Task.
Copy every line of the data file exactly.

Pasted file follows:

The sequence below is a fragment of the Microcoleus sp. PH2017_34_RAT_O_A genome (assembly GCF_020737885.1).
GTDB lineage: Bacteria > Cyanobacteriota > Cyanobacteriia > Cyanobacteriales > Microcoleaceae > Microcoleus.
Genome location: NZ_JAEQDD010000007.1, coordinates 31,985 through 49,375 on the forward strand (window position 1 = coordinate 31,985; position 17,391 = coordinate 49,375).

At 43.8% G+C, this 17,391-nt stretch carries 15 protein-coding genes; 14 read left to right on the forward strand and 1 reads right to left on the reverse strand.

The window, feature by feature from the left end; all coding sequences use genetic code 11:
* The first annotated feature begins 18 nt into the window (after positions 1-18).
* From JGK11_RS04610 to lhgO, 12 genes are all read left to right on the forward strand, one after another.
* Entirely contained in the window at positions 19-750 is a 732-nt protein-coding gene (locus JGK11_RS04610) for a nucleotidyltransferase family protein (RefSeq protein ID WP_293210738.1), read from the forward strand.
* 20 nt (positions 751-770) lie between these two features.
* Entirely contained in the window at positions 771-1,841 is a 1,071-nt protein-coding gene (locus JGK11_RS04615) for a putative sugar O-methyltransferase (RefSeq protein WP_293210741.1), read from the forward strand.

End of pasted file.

The sequence below is a fragment of the Microcoleus sp. PH2017_34_RAT_O_A genome (assembly GCF_020737885.1).
GTDB lineage: Bacteria > Cyanobacteriota > Cyanobacteriia > Cyanobacteriales > Microcoleaceae > Microcoleus.
Genome location: NZ_JAEQDD010000007.1, coordinates 31,985 through 49,375 on the forward strand (window position 1 = coordinate 31,985; position 17,391 = coordinate 49,375).

At 43.8% G+C, this 17,391-nt stretch carries 15 protein-coding genes; 14 read left to right on the forward strand and 1 reads right to left on the reverse strand.

The window, feature by feature from the left end; all coding sequences use genetic code 11:
* The first annotated feature begins 18 nt into the window (after positions 1-18).
* From JGK11_RS04610 to lhgO, 12 genes are all read left to right on the forward strand, one after another.
* Entirely contained in the window at positions 19-750 is a 732-nt protein-coding gene (locus JGK11_RS04610) for a nucleotidyltransferase family protein (RefSeq protein ID WP_293210738.1), read from the forward strand.
* 20 nt (positions 751-770) lie between these two features.
* Entirely contained in the window at positions 771-1,841 is a 1,071-nt protein-coding gene (locus JGK11_RS04615) for a putative sugar O-methyltransferase (RefSeq protein WP_293210741.1), read from the forward strand.